Wednesday, June 25, 2014
The Maneater of Hydra
Now and again, I get one of those mighty cravings to catch a moldy oldie horror movie or several, and I expect it's no surprise to anyone who visits here that I have a fair number of them at my disposal. The most recent was The Maneater of Hydra (a.k.a. Island of the Doomed, a.k.a. The Blood Suckers [UK]), a movie I caught at least once in the very early 70s and which has lingered in my memory quite vividly over the decades. It's a 1967 English-dubbed, Spanish-German co-production, directed by Mel Welles, who is perhaps best known for his role as flower shop owner Gravis Mushnik in Roger Corman's Little Shop of Horrors from 1960. Welles also wrote and oversaw the film's English dubbing (as he did the US release of the Japanese TV series Spectreman, so the dubbed voices may sound familiar to fans of that particular serial). Aptly, The Maneater of Hydra features a vampire plant, this one bred by a reclusive mad scientist — one Baron von Wester, played by well-known actor Cameron Mitchell — who lives on an isolated, unnamed island, which, according to local legend, is haunted by a vampire. Ostensibly to pay his exorbitant research bills, the baron has opened his sprawling island villa to tourists, and one particular party of six suffers a rather traumatic time during their stay.
The party consists of All-American Hero David Moss (George Martin); the too-sweet-to-be-real Beth Christansen (Elisa Montes); wealthy retiree James Robinson (Rolf von Nauckhoff); his promiscuous wife, Cora (Kai Fischer); the obnoxiously noisy Myrtle Callahan (Matilde Sampedro); and the amiable if overly enthusiastic botanist Julius Demerest (Herman Nelsen). Things go wrong right from the start, for upon their arrival on the island, their car runs over an old fellow who seems to be fleeing from something. A very polite Baron von Wester greets them, assuring them that the dead man was suffering from a fatal disease and had lost his mind, thus the accident was actually a blessing in disguise. But to the group's shock, a man who appears to be the accident victim appears to serve them dinner. The baron tells them the servant, named Baldi (Mike Brendel), is actually the dead man's twin brother.
The baron is a geneticist of no small ability and has bred all sorts of exotic plants, which excites the interest of Mr. Demerest. He proudly shows off one plant that is similar to a Venus flytrap, only much larger, as it devours a mouse. It isn't long, though, before some grisly human deaths follow. The driver of the car that killed Baldi's brother is found dead inside his car, his body drained of blood. The highly irritating and very slutty Mrs. Robinson meets a mysterious if well-deserved end, her body also bloodless. Loudmouth Myrtle buys it while walking around the villa's grounds in the dark. The victims' bodies all bear strange puncture wounds, a fact that incites the survivors to start talking anew about the local vampire legend. Unfortunately, the only escape from the island — at least until the return of their ferry in a couple of days — is a small boat that has been conveniently scuttled by party or parties unknown.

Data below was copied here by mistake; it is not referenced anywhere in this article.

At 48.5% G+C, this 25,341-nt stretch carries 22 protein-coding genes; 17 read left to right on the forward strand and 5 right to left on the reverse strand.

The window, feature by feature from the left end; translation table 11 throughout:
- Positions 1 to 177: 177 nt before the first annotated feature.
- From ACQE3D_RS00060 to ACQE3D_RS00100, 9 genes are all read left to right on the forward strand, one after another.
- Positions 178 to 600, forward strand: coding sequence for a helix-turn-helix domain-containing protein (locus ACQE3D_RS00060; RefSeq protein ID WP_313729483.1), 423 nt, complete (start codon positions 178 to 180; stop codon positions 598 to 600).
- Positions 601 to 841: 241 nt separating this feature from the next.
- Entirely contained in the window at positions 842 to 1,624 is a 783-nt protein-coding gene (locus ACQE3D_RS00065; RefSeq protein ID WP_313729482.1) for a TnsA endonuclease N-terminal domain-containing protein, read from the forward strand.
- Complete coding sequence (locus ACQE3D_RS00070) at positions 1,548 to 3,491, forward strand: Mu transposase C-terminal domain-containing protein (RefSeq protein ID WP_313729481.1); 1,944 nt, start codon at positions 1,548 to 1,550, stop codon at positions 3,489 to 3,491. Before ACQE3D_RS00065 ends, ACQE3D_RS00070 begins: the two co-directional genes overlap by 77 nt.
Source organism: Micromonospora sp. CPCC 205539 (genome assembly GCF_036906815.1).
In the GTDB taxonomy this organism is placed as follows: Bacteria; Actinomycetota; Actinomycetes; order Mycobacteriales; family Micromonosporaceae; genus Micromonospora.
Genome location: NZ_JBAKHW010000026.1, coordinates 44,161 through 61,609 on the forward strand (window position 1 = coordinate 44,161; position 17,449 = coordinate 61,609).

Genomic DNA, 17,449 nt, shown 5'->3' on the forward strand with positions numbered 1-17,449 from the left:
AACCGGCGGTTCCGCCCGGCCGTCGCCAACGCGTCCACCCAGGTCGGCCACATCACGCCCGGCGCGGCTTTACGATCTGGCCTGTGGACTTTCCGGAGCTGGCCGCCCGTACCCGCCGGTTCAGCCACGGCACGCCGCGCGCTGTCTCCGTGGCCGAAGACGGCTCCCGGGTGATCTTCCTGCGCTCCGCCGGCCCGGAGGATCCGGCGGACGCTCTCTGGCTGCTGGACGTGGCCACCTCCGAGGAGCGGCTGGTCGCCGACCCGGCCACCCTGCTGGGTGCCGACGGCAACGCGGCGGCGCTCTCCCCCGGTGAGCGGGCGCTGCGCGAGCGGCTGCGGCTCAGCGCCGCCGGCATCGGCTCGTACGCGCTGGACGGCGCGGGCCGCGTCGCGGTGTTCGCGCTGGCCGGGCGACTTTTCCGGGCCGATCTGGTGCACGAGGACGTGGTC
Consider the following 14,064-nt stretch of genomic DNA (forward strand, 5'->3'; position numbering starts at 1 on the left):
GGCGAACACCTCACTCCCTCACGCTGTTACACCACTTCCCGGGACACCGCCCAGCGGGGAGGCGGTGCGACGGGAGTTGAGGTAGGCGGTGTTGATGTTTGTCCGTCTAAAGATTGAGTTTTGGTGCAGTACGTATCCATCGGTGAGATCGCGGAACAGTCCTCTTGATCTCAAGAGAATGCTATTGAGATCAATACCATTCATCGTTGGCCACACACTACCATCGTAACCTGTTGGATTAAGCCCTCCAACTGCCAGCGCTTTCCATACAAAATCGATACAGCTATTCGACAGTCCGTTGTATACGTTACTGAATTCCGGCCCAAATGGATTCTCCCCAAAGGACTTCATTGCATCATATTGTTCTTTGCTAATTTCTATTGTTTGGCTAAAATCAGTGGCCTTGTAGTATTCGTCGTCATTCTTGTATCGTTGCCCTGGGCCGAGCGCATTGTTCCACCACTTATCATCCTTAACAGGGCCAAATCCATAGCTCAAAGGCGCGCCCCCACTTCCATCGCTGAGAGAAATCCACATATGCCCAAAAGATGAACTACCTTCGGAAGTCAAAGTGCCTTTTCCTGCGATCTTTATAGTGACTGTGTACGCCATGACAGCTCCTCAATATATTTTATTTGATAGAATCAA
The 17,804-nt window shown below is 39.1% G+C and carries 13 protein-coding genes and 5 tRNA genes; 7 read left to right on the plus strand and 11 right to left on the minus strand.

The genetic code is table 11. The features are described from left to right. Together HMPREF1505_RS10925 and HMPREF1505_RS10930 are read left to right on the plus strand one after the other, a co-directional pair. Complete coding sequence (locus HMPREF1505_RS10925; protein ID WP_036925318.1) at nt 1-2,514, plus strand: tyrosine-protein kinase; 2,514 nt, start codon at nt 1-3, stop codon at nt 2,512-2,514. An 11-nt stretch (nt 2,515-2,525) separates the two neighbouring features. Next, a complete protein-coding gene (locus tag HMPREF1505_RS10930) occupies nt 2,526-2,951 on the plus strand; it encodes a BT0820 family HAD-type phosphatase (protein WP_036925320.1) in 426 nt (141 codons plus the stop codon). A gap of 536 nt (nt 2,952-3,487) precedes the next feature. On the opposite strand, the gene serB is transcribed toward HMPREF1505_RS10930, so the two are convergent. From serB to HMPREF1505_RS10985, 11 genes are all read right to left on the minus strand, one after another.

Mr. Demerest, meantime, discovers on the estate a huge, tentacled, monster plant that sucks the blood from animals. He excitedly reports the thing's existence to the baron, stating he believes it is the result of one of the baron's experiments inadvertently gone wrong. However, the baron informs Demerest that the plant is not a failed experiment but a successful one, and he kills Demerest by forcing him into a knife that emerges from a statue of the Hindu god Shiva the Destroyer. Mr. Robinson is next, ax-murdered by the highly irate baron when he discovers the truth about his wife's death.
To hero David and now-girlfriend Beth, the baron feigns innocence, blaming the murders on his servant, Baldi. They pursue Baldi to his death, but David discovers the monster plant and hacks it with an ax. The baron, grief-stricken over the mortal wounding of his beloved "baby," sacrifices himself in a vain attempt to restore the plant with his blood. Presumably, David and Beth wait around for the ferry and eventually go off to live happily ever after.
For its limited budget, The Maneater of Hydra displays some pretty effective gore effects, the vampire plant appearing reasonably convincing in design and execution. The story follows the classic whodunit mystery format, with a group of people stranded in a remote location with no hope of escape. Cameron Mitchell plays the twisted but well-mannered baron with reserve, at least until the end, when everything goes well over the top. In general, the rest of the characters are dull or irritating — particularly our good lady Myrtle, whose ever-grating voice is dubbed by well-known American actress Anne Meara, and who never really shuts the hell up. Poor Mr. Demerest, the botanist, is the most agreeable of the lot; even the baron, after murdering him, instructs Baldi to show some care disposing of the body, for Demerest was a "nice man."
The musical score, by Antón García Abril and José Muñoz Molleda, is pure 1960s European pop-jazz, with a main theme that at times sounds remarkably like Ennio Morricone's score to Svegliati e Uccidi (Wake Up and Die). It's often loud and frenetic, and quite perfect for rattling your nerves just a bit.
Unfortunately, The Maneater of Hydra has never received a decent US DVD release. As far as I know, it is available only as half of an Elvira's Movie Macabre double-feature set, paired with The House That Screamed. The video is pan-and-scanned, and taken from what appears to be a poor VHS copy of a TV broadcast. Regardless, the movie is a very 1960s, very European horror hoot that, for me, brings back some very fond memories from the past. You could hardly ask for a more entertaining bit of cheese to accompany some decent Tempranillo.